We choose to go to the Moon! […] We choose to go to the Moon in this decade and do the other things, not because they are easy, but because they are hard
– John Fitzgerald Kennedy, September 12th, 1962
There’s dreams abound. Excitement is in the air. People exude confidence. They take to the stage, one by one. All of them are here for a reason. They’re all driven by the same passion that fueled their predecessors before them. They all dream about another world. Another celestial body altogether. They’re here to reach the moon.
Some bring with them traditional methods with slight modifications that improves on a dated design. Some bring with them ridiculous contraptions dreamt up in the garage of some suburban home of California by teenagers fresh out of high school. Some don’t have a plan; they only have ambition. And still, others believe they can bring science fiction to reality. Some of these ideas are really just science fiction. There are even children here who think they can shoot someone to the moon on a giant slingshot.
They all know the quote of John F. Kennedy’s famed Rice University address from 1962. That the moon is, perhaps impossible to reach. In the decades following the Apollo missions, it’s been neigh impossible to emulate its success. But these people — these talented individuals from all walks of life — think they have what it takes to emulate, perhaps even surpass, the successes humanity has had since its heydays.
They claim it’s ambition. Others claim it’s science. And still others claim it’s experience. Their claims are various, but it’s all in the pursuit of claiming one point — that they can reach the moon while others can’t.
Statistically speaking, most of these people will fail. Statistically speaking, one of them will succeed. Statistically speaking. These people are well aware of the statistics. But they’re disinterested. They believe, nay, they know they’re ahead of the curve. They know they’re the 1 in a million that will succeed.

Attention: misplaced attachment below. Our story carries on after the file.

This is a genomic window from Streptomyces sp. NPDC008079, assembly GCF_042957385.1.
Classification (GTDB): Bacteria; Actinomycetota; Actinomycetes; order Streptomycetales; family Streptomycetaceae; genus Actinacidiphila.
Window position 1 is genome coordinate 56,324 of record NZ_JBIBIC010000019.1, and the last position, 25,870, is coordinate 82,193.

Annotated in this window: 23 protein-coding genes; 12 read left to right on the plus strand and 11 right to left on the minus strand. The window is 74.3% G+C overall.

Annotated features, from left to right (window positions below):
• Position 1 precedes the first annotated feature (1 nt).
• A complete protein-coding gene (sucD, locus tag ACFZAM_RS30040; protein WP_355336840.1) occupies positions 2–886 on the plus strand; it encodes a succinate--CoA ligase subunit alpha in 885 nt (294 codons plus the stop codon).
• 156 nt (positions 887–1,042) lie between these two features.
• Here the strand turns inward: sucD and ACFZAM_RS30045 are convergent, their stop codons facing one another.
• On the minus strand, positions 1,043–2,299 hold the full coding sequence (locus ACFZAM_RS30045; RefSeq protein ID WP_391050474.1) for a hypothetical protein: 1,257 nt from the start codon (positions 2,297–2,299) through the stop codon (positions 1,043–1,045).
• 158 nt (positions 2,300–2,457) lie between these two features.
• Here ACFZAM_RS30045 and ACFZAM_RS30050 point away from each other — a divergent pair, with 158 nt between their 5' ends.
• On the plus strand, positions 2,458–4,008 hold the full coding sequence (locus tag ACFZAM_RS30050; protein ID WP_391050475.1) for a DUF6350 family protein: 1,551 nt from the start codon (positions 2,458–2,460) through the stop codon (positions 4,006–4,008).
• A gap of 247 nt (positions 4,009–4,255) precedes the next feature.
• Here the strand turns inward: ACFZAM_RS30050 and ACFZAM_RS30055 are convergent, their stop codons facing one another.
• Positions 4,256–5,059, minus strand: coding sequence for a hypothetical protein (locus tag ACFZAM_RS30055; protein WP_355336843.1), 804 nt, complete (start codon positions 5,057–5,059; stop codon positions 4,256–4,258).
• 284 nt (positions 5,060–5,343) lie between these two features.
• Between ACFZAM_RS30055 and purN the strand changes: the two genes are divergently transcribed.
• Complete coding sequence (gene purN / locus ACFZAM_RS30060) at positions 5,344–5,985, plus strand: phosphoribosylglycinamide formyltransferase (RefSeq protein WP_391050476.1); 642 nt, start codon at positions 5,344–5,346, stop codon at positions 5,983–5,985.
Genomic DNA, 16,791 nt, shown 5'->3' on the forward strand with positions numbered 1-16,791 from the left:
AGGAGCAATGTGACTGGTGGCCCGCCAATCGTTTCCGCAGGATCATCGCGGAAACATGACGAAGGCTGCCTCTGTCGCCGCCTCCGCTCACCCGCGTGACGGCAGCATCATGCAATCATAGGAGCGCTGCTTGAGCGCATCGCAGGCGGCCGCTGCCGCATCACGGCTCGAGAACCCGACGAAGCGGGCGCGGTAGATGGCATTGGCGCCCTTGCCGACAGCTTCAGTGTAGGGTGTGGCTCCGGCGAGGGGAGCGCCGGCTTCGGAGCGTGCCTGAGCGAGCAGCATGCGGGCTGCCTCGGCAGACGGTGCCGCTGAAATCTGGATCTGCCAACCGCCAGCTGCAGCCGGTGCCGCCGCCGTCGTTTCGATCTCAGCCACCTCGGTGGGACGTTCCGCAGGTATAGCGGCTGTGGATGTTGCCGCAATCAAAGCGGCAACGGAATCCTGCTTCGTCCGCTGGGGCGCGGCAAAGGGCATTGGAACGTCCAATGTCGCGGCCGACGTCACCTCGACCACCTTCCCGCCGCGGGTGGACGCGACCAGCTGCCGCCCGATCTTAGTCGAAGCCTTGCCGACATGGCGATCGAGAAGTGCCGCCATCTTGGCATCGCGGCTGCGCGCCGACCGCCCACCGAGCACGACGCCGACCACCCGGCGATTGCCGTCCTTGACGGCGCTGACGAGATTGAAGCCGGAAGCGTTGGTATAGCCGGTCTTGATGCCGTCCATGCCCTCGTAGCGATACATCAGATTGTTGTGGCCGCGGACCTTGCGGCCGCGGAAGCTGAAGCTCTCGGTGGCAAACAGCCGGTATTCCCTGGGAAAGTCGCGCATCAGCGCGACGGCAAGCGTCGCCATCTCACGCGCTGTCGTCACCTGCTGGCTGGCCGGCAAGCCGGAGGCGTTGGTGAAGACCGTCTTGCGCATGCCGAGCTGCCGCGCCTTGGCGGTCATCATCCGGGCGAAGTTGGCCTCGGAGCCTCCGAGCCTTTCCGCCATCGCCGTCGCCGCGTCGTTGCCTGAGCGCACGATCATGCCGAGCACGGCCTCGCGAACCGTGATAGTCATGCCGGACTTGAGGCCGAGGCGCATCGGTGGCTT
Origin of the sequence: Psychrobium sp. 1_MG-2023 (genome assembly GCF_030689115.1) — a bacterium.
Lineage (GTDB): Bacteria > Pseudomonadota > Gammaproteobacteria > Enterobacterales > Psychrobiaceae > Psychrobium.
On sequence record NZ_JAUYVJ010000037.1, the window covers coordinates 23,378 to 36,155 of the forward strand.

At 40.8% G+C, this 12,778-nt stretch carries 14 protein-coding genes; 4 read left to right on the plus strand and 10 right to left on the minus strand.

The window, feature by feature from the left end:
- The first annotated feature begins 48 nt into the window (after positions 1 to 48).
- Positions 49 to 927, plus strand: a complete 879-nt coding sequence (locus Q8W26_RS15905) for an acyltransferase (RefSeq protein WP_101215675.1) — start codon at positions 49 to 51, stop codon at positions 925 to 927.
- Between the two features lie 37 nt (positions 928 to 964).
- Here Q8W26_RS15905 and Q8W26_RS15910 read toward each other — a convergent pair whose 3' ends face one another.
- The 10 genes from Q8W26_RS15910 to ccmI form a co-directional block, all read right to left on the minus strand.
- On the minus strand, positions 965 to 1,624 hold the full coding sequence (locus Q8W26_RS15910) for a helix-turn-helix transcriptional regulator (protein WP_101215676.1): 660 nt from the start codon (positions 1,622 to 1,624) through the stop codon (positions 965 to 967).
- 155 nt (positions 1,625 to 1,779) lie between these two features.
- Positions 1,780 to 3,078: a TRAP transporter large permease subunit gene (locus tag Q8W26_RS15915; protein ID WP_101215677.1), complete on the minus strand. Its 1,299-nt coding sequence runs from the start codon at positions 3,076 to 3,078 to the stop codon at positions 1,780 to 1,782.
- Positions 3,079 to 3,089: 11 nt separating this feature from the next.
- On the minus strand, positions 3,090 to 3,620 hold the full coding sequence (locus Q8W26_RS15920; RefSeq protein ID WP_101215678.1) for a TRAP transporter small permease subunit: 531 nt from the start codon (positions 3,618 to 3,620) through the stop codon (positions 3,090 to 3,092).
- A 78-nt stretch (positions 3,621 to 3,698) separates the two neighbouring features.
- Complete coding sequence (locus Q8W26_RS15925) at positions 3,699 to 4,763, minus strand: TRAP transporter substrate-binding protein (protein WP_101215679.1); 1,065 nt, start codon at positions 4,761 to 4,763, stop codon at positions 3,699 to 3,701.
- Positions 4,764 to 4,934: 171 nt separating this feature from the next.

Ironic. That’s not how statistics work.
And yet, these people all have a sense of confidence, assurance, and drive that all spell success. 5 years from now, however, all but one will see themselves missing their targets. Only one will accomplish the mission they had sought out to do. All the others will land in the vast emptiness of space, hurling towards another celestial body that’s not the moon — one that’s getting away faster than they can run. Most will not even last that long.
The weakest of these competitors will begin to weed themselves out starting in the first calendar year. Most will be set on the tragic trajectory by year 2. And, with every passing day, more and more will follow in this path, until one makes it. It’s even possible that none make it to the moon. It’s possible that the Apollo missions were humanity’s greatest achievements that were never meant to be emulated again.
But does this mean all but one should go home? Does this mean all these efforts have been for naught?
Maybe it’s human nature to sought after goals that are impossible. Perhaps it’s human nature to be far more confident in our abilities than objectively implied. Perhaps. But, perhaps it’s human fate to miss the moon over and over again. And in those futile attempts to reach the moon, perhaps we’ve realized our real mission — one set for us by one greater than our very existence. Perhaps, it was our destiny to land among the stars; to make an engraving in the universe; to make our mark on this vast emptiness such that some day, long after the earth has been consumed by an expanding sun, long after the sun’s light has faded, some passing voyager come across our relics and imagine.
Perhaps, it’s our destiny to fuel the dreams of those yet to come.
Shoot for the moon. Even if you miss, you’ll land among the stars.
– Norman Vincent Peale